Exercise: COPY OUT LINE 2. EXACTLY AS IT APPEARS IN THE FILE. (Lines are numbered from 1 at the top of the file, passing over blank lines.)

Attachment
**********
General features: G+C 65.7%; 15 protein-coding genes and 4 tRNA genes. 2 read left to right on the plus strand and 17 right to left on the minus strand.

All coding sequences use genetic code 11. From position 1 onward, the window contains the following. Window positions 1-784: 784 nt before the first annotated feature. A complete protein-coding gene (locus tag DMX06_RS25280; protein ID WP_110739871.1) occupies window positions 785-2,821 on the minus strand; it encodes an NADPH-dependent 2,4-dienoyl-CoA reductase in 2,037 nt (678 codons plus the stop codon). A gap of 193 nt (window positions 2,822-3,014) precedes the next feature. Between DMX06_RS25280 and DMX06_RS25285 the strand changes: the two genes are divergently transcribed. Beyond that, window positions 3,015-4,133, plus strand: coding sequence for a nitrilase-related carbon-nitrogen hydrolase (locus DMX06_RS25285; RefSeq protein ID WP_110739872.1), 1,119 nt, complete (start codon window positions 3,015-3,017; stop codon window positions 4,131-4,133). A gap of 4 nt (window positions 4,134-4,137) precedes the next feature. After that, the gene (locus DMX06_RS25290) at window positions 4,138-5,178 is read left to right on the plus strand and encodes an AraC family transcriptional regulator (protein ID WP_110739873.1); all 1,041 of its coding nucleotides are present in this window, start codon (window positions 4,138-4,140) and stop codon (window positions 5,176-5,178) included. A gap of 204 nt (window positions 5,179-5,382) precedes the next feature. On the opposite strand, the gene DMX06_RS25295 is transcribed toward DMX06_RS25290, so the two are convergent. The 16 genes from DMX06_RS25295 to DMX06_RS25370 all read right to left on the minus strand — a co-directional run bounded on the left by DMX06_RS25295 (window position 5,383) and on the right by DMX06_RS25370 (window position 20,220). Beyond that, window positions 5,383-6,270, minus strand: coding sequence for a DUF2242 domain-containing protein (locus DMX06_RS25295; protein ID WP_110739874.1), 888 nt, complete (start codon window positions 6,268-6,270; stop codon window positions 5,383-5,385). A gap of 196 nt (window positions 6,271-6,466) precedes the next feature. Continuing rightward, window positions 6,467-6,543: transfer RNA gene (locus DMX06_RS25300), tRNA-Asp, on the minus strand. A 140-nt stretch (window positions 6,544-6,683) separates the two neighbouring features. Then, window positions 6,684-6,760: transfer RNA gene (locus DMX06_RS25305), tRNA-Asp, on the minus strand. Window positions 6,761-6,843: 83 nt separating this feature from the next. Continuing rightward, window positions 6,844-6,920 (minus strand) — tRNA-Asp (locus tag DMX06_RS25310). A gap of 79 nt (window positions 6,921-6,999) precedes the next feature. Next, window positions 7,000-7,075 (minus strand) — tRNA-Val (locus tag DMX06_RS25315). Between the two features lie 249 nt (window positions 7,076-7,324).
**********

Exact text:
All coding sequences use genetic code 11. From position 1 onward, the window contains the following. Window positions 1-784: 784 nt before the first annotated feature. A complete protein-coding gene (locus tag DMX06_RS25280; protein ID WP_110739871.1) occupies window positions 785-2,821 on the minus strand; it encodes an NADPH-dependent 2,4-dienoyl-CoA reductase in 2,037 nt (678 codons plus the stop codon). A gap of 193 nt (window positions 2,822-3,014) precedes the next feature. Between DMX06_RS25280 and DMX06_RS25285 the strand changes: the two genes are divergently transcribed. Beyond that, window positions 3,015-4,133, plus strand: coding sequence for a nitrilase-related carbon-nitrogen hydrolase (locus DMX06_RS25285; RefSeq protein ID WP_110739872.1), 1,119 nt, complete (start codon window positions 3,015-3,017; stop codon window positions 4,131-4,133). A gap of 4 nt (window positions 4,134-4,137) precedes the next feature. After that, the gene (locus DMX06_RS25290) at window positions 4,138-5,178 is read left to right on the plus strand and encodes an AraC family transcriptional regulator (protein ID WP_110739873.1); all 1,041 of its coding nucleotides are present in this window, start codon (window positions 4,138-4,140) and stop codon (window positions 5,176-5,178) included. A gap of 204 nt (window positions 5,179-5,382) precedes the next feature. On the opposite strand, the gene DMX06_RS25295 is transcribed toward DMX06_RS25290, so the two are convergent. The 16 genes from DMX06_RS25295 to DMX06_RS25370 all read right to left on the minus strand — a co-directional run bounded on the left by DMX06_RS25295 (window position 5,383) and on the right by DMX06_RS25370 (window position 20,220). Beyond that, window positions 5,383-6,270, minus strand: coding sequence for a DUF2242 domain-containing protein (locus DMX06_RS25295; protein ID WP_110739874.1), 888 nt, complete (start codon window positions 6,268-6,270; stop codon window positions 5,383-5,385). A gap of 196 nt (window positions 6,271-6,466) precedes the next feature. Continuing rightward, window positions 6,467-6,543: transfer RNA gene (locus DMX06_RS25300), tRNA-Asp, on the minus strand. A 140-nt stretch (window positions 6,544-6,683) separates the two neighbouring features. Then, window positions 6,684-6,760: transfer RNA gene (locus DMX06_RS25305), tRNA-Asp, on the minus strand. Window positions 6,761-6,843: 83 nt separating this feature from the next. Continuing rightward, window positions 6,844-6,920 (minus strand) — tRNA-Asp (locus tag DMX06_RS25310). A gap of 79 nt (window positions 6,921-6,999) precedes the next feature. Next, window positions 7,000-7,075 (minus strand) — tRNA-Val (locus tag DMX06_RS25315). Between the two features lie 249 nt (window positions 7,076-7,324).